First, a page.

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Behind the FBI's search for the 'Manhattan 8'

caption: The Hanford site, seen from Washington State Route 240.
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The Hanford site, seen from Washington State Route 240.
KUOW Photo/Gracie Todd

“Oppenheimer” opened this weekend, Hollywood’s version of the life of J. Robert Oppenheimer, the “father of the atomic bomb.”

While the movie paints a compelling picture of how the Manhattan Project came to be, it only gives a cursory look into the lives of the scientists who moved to the remote places involved in building the first nuclear weapons.

Thousands of workers relocated to Los Alamos, New Mexico; Oak Ridge, Tennessee; and Hanford, Washington, starting in 1943, part of the secret race to finish the bomb before the Nazis.

As Seattle Times investigative reporter Patrick Malone writes, some of those workers faced an elevated level of scrutiny because of who they were suspected to be — lesbians.

Malone chronicles the story of eight women whose lives were put under the microscope by the national security apparatus, as they worked to achieve America’s goals.

The Times has dubbed these women “The Manhattan Eight.”

"The 'Manhattan 8' were a group of women who worked at Los Alamos National Laboratory during the Manhattan Project, and at Hanford," Malone explained. "These were women who were recruited to this very elite project that was really a matter of desperation in a race to beat the Nazis to have the first nuclear bomb."

In 1943, as the Manhattan Project was getting started, being gay or lesbian was not a disqualifying factor, but it invited extra scrutiny as the FBI began investigating for any sort of behavior that could be used as blackmail by enemies of the United States.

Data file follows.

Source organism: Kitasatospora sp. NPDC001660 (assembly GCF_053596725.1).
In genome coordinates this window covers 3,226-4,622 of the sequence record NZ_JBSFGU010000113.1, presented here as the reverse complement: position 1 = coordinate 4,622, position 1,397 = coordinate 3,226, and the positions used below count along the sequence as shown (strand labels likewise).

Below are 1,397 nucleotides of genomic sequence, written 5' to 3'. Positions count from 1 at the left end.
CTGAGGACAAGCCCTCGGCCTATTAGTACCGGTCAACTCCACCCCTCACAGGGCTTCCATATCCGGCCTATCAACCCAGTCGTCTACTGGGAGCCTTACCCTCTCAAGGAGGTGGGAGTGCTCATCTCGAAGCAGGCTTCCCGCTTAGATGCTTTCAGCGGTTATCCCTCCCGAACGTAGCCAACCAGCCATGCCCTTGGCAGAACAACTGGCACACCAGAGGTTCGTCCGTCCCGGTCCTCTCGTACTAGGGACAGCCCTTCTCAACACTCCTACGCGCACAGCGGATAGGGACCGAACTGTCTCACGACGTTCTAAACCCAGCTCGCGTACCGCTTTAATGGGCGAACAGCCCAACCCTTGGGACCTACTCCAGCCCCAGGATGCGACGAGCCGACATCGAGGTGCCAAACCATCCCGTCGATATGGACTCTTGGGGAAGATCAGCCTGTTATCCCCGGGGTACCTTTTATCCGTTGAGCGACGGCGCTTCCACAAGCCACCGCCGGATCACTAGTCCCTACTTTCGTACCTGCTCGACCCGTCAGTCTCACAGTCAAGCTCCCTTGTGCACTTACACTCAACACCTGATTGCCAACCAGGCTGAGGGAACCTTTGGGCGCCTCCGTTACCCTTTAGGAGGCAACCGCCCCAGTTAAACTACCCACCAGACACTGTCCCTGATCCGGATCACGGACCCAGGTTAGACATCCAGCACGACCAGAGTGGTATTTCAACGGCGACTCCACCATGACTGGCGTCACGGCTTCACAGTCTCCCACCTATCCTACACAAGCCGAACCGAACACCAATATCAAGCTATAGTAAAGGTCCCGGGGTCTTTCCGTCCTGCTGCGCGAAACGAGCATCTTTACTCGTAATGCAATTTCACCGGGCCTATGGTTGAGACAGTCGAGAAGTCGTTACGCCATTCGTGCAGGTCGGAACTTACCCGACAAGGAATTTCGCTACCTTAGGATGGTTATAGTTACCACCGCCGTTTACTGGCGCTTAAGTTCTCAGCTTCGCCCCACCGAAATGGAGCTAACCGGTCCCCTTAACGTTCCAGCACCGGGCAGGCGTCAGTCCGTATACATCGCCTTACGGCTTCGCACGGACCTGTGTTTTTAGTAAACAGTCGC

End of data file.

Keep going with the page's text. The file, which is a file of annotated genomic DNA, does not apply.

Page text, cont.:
Little is known about who the women actually are at this point. In documents obtained from the FBI and Atomic Energy Commission, they were merely identified as letters — "A" to "H." For clarity, The Times assigned them names based on their letter, using first names popular in the era.

The person known as "Annie" stands out as an important member of the Manhattan Eight, with Malone going so far as to say that she was "America's Most Wanted Lesbian."

"Annie was really someone who it appeared to me, was not afraid to live her authentic life when opportunity presented itself," Malone said. "When Annie first arrived at Los Alamos, she was an enlisted woman in the Army. And so immediately became a suspect, because that was where the initial FBI attention and energy was concentrated — on the women who were in the Army, and some of their goings on in their associations."

And while initially being gay or lesbian wasn't a disqualifying factor, that changed once the Cold War began in the years after World War II. The hunt for "subversives" included suspected Communists along with members of the LGBTQ community.

In 1953, then President Eisenhower issued an executive order that made it more difficult for gay and lesbian employees, and excluded them from certain aspects of federal employment.

Oppenheimer was blacklisted and stripped of his Q-level security clearance over suspicions that he was associated with the Communist Party, as part of the "red scare." Last year, Oppenheimer's clearance was reinstated posthumously by the Department of Energy.

While we don't know the true identities of the Manhattan Eight, there is a hope that the Department of Energy will conduct follow-up investigations.

You can read Patrick Malone's entire story at the Seattle Times, and you can listen to the entire conversation in the audio above.

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